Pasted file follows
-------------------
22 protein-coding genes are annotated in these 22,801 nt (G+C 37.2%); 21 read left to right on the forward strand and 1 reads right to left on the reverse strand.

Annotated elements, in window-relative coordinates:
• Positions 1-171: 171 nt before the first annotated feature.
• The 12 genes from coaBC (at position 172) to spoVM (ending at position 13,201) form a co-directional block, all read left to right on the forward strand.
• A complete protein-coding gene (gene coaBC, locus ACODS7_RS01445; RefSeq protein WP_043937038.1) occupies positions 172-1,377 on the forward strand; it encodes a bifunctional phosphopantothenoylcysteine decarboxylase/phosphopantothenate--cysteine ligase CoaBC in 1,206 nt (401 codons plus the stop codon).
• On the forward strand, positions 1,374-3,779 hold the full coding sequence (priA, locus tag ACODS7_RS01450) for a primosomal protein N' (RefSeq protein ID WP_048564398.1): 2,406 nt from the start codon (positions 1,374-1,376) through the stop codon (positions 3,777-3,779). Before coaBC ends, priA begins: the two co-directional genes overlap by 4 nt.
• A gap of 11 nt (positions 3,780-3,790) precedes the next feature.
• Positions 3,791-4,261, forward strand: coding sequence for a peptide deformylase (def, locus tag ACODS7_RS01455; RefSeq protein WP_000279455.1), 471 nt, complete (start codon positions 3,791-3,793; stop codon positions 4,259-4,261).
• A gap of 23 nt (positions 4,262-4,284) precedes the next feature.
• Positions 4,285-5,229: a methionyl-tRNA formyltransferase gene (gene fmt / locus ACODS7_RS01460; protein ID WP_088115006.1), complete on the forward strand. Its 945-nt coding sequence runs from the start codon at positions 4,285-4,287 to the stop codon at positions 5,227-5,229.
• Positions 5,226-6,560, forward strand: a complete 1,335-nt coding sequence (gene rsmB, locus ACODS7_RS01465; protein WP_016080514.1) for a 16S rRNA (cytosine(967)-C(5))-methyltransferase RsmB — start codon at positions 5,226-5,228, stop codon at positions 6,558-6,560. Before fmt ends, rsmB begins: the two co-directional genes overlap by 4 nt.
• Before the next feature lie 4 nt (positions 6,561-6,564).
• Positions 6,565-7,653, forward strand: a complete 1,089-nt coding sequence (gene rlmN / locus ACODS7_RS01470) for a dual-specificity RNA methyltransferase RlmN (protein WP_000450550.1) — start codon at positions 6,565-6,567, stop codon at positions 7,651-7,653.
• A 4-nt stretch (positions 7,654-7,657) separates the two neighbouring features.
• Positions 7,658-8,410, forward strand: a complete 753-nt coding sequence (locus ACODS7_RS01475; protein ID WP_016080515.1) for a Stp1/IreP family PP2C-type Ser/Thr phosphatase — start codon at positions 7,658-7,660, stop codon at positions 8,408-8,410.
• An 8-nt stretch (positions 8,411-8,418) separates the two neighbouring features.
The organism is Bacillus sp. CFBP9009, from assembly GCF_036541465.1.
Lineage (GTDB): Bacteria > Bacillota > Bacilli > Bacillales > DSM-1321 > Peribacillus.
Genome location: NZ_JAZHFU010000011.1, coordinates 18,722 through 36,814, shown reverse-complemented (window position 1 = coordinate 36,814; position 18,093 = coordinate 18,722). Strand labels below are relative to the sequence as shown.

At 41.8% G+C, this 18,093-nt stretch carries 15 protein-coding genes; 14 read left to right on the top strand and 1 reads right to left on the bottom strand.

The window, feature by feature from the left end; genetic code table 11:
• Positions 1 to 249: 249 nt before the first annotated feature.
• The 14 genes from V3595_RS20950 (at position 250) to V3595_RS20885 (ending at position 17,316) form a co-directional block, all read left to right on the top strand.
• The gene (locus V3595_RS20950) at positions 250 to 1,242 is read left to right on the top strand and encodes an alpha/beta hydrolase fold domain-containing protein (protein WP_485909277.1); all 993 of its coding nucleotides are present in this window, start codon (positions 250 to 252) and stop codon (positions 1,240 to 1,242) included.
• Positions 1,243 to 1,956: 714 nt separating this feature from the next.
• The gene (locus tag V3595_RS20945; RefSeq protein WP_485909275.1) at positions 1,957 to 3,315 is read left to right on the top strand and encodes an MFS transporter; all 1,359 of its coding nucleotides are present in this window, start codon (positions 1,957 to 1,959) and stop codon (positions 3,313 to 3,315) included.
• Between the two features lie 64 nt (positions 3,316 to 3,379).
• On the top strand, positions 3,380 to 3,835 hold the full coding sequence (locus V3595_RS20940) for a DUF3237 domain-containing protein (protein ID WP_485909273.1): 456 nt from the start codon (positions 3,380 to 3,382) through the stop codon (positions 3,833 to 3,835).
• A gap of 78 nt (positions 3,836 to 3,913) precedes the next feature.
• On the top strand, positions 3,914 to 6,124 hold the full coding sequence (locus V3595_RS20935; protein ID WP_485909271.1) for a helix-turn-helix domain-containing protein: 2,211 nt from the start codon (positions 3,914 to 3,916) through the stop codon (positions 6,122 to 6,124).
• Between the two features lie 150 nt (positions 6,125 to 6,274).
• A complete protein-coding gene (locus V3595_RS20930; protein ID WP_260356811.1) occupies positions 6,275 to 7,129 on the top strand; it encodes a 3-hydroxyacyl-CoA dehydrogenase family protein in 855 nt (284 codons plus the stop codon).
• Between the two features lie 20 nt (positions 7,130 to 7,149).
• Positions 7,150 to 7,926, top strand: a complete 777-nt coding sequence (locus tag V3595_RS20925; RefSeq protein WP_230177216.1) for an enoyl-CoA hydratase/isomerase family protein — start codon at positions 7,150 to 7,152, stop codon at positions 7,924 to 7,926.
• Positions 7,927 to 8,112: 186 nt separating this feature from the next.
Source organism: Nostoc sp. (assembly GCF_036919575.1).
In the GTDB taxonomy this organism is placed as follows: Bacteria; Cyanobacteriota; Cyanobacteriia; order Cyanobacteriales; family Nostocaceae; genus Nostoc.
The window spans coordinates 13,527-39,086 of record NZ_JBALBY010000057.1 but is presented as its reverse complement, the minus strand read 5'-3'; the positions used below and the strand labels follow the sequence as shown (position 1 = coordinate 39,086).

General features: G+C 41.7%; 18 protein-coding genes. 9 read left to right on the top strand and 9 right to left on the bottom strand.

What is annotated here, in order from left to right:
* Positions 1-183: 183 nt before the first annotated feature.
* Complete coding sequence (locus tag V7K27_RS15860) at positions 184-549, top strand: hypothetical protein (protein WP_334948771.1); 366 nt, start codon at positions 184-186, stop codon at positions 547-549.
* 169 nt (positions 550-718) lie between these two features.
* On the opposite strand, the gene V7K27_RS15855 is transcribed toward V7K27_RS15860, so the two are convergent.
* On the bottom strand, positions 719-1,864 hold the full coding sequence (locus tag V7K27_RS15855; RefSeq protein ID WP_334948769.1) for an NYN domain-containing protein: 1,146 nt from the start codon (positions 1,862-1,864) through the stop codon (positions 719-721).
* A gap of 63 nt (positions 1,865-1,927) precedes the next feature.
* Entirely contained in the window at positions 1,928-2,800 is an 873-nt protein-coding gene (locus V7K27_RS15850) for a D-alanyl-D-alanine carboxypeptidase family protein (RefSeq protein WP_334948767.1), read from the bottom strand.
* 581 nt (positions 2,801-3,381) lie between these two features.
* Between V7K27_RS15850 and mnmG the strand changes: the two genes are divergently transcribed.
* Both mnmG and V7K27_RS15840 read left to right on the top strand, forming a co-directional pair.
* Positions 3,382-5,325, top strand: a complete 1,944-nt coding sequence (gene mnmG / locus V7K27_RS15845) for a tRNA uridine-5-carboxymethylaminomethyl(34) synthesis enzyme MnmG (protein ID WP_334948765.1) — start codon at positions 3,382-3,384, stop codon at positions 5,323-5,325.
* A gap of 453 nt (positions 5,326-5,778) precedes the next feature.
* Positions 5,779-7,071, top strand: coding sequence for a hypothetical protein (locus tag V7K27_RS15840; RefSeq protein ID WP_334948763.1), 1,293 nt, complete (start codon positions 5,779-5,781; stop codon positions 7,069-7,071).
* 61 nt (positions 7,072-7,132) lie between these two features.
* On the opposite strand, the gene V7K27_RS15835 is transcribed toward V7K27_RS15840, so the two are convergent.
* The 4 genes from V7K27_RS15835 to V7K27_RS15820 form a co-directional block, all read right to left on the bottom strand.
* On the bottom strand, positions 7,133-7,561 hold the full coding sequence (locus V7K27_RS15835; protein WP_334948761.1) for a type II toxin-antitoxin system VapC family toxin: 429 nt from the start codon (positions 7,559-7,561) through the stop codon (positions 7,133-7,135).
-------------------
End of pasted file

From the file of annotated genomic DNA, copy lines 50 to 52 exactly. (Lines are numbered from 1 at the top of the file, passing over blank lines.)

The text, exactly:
* Both mnmG and V7K27_RS15840 read left to right on the top strand, forming a co-directional pair.
* Positions 3,382-5,325, top strand: a complete 1,944-nt coding sequence (gene mnmG / locus V7K27_RS15845) for a tRNA uridine-5-carboxymethylaminomethyl(34) synthesis enzyme MnmG (protein ID WP_334948765.1) — start codon at positions 3,382-3,384, stop codon at positions 5,323-5,325.
* A gap of 453 nt (positions 5,326-5,778) precedes the next feature.